Frank's emotional speech came in response to the fact that in the last three years, his office has repeatedly found itself investigating right-wing extremists who are on the state payroll. And his office only gets the worst cases, in which there is a real suspicion the person represents a clear and present danger to German democracy or its citizens.
Possible Plans for a Terror Attack
The case of Franco A., who was arrested on April 26, 2017, in Hammelburg, east of Frankfurt, is one such example. The senior officer in a German military battalion based in the French town of Illkirch had registered himself with local authorities as a Syrian asylum seeker named "David Benjamin," written nationalist essays, likely planned an attack and hidden a firearm in a restroom in the Vienna airport. He had also scribbled notes investigators believe may have related to potential attack targets, including the Amadeu Antonio Foundation, one of the largest anti-racism initiatives in Germany. Franco A.'s trial will soon begin in Frankfurt. His lawyer denies that his client had been planning to carry out a terrorist attack.
Then there is the so-called Gruppe S., which federal prosecutors have been investigating for months. The terror cell's alleged accomplices include a police administrator from the state of North Rhine-Westphalia.
Investigators intercepted conversations held by the group in which they discussed a coming civil war. On one weekend in February, 12 of the men met in the home of a tile-layer in the town of Minden. According to investigators, they discussed taking concrete action: Several killer commandos were to storm mosques and kill Muslims.
Just a few days later, Thorsten W. was getting ready to go to work - in the police commissariat responsible for traffic violations in the city of Hamm – when he was arrested by special forces. Investigators found several daggers, swords and axes in his home, in addition to Nazi symbols and stickers from the Identitarian Movement.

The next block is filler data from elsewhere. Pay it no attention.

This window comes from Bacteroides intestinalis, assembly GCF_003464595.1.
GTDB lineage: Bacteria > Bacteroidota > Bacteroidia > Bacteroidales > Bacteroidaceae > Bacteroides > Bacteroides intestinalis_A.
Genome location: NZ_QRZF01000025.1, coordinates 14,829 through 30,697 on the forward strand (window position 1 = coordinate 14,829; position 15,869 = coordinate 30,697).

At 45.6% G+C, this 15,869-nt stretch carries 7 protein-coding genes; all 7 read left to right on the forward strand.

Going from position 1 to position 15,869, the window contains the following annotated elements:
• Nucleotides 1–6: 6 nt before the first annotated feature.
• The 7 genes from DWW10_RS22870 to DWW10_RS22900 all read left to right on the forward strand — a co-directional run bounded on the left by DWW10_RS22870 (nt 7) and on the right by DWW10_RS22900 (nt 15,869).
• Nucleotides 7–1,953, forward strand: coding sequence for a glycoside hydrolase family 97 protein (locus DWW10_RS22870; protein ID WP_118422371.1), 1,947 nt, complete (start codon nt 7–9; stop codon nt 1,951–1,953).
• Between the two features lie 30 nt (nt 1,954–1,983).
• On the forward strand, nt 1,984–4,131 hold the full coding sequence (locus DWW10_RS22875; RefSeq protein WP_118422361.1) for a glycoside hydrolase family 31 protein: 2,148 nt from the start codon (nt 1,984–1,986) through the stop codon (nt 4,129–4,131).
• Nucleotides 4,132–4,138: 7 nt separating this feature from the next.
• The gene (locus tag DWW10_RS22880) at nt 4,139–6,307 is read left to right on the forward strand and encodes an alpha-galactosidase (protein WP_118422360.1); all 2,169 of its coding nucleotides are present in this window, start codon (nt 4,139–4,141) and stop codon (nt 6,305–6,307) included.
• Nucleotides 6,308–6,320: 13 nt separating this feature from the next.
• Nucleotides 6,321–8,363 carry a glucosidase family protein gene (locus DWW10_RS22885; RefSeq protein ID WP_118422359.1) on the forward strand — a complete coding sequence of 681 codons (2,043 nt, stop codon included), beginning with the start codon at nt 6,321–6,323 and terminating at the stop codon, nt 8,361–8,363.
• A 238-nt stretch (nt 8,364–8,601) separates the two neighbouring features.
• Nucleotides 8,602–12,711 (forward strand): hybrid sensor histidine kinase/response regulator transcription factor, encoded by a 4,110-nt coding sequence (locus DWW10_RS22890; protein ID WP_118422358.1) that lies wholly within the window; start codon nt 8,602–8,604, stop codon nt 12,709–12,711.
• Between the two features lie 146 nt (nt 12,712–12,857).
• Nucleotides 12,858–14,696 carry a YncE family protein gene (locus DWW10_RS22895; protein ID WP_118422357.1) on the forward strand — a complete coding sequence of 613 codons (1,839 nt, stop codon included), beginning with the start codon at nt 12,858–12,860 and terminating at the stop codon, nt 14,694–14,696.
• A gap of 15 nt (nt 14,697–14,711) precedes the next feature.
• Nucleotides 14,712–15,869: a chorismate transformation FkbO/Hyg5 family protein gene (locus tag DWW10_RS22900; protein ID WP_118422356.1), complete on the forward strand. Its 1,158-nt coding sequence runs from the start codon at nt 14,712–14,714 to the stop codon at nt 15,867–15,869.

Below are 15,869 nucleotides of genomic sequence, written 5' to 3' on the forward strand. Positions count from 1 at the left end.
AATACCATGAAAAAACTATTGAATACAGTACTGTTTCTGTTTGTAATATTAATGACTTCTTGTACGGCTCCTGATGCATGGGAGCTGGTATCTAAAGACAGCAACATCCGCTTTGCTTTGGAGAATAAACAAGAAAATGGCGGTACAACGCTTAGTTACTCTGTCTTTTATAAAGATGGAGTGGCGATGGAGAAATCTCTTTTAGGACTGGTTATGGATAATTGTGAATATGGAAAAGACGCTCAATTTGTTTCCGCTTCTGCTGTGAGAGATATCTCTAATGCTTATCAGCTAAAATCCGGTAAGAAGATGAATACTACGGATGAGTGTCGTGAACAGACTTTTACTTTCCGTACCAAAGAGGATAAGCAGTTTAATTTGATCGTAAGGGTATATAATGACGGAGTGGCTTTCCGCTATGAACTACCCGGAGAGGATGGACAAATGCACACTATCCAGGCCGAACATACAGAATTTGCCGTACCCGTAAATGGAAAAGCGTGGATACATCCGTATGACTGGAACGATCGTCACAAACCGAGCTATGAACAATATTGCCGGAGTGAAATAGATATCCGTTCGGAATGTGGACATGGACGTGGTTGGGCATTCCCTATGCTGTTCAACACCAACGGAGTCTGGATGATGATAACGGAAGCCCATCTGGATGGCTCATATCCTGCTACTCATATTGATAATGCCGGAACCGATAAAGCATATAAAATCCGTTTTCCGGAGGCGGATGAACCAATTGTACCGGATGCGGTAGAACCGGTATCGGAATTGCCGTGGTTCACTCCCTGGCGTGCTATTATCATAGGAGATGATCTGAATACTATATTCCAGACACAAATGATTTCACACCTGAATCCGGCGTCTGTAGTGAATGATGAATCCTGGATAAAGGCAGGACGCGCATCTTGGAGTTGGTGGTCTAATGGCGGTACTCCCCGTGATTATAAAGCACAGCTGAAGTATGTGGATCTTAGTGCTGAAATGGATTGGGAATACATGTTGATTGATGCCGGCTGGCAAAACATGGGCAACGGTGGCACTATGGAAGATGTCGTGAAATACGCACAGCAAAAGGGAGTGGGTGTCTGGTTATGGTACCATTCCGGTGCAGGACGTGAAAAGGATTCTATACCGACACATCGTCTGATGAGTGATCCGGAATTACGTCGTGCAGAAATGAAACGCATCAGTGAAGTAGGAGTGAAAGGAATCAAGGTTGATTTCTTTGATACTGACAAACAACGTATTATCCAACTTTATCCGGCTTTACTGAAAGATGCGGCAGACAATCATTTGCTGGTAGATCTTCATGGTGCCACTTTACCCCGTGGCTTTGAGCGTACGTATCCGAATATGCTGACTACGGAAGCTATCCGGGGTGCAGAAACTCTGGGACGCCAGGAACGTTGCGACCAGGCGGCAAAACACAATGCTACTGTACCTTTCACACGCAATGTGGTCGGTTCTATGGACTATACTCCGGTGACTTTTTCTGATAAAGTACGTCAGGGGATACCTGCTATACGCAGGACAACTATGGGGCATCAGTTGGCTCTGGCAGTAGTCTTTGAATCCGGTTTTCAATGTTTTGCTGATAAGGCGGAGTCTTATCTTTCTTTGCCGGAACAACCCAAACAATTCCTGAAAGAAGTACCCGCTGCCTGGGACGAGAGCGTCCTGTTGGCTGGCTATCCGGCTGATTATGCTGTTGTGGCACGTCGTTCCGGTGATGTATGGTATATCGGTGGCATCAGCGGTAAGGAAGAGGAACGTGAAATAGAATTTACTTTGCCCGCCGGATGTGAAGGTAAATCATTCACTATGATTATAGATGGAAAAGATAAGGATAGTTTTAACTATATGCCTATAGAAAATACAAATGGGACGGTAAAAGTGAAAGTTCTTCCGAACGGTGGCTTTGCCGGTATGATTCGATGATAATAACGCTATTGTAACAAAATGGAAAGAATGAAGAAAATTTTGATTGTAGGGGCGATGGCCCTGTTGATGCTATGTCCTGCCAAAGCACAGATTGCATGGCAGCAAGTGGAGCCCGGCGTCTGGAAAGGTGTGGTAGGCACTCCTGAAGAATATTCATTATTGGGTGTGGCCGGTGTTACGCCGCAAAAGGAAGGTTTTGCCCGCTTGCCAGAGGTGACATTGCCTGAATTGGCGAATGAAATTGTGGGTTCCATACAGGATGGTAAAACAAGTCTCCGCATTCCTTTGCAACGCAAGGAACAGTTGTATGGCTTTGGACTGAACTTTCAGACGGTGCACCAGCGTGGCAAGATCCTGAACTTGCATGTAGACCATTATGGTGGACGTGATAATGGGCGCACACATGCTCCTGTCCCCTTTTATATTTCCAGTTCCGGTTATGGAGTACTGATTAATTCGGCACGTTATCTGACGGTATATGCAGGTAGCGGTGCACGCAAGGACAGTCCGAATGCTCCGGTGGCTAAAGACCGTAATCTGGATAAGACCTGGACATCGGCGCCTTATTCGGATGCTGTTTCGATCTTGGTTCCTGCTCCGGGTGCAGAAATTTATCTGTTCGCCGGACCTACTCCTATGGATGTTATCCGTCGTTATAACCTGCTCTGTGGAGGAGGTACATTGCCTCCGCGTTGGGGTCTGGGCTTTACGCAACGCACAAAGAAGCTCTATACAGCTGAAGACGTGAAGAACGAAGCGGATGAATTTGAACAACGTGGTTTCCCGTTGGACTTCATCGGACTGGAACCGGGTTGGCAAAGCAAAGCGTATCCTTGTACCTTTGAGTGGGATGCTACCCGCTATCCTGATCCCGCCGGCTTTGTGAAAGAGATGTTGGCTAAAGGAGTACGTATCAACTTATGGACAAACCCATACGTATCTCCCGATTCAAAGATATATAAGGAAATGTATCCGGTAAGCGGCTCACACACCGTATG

Following his arrest, the police employee claimed he had gotten involved by accident. He says that during the meeting with the other men, he had asked the others if they were planning a massacre such as the one in Christchurch, New Zealand, in which attackers killed 51 people. A short time later, he says, he left.
Federal prosecutors, however, are unconvinced and Thorsten W. remains in pre-trial detention on suspicions of supporting a terrorist group. They accuse him of having pledged 5,000 euros to the group for the purchase of weapons. He denies it.
The officers in charge of the case ultimately had to admit that they could have taken the man into custody much earlier. His colleagues had long known of his political views. He would read the right-wing extremist paper Junge Freiheit at work and a had flag from the German Empire – often used as a right-wing symbol – fluttering on his balcony.
Not a New Phenomenon
The police employee also wasn't shy about demonstrating his radical views on the internet. In one social network, he posted a photomontage showing Chancellor Angela Merkel in a straitjacket along with the sentence: "Ready for the loony bin." On another occasion, he posed for pictures as a Germanic warrior. On still another, he wore a camouflage jacket from the Nazi era. He wrote: "I hope that more people in this country will finally wake up and realize the kind of left-wing radical Stasi culture we are living in." Many people knew about his proclivities, but nobody did anything – as has been the case in so many similar cases.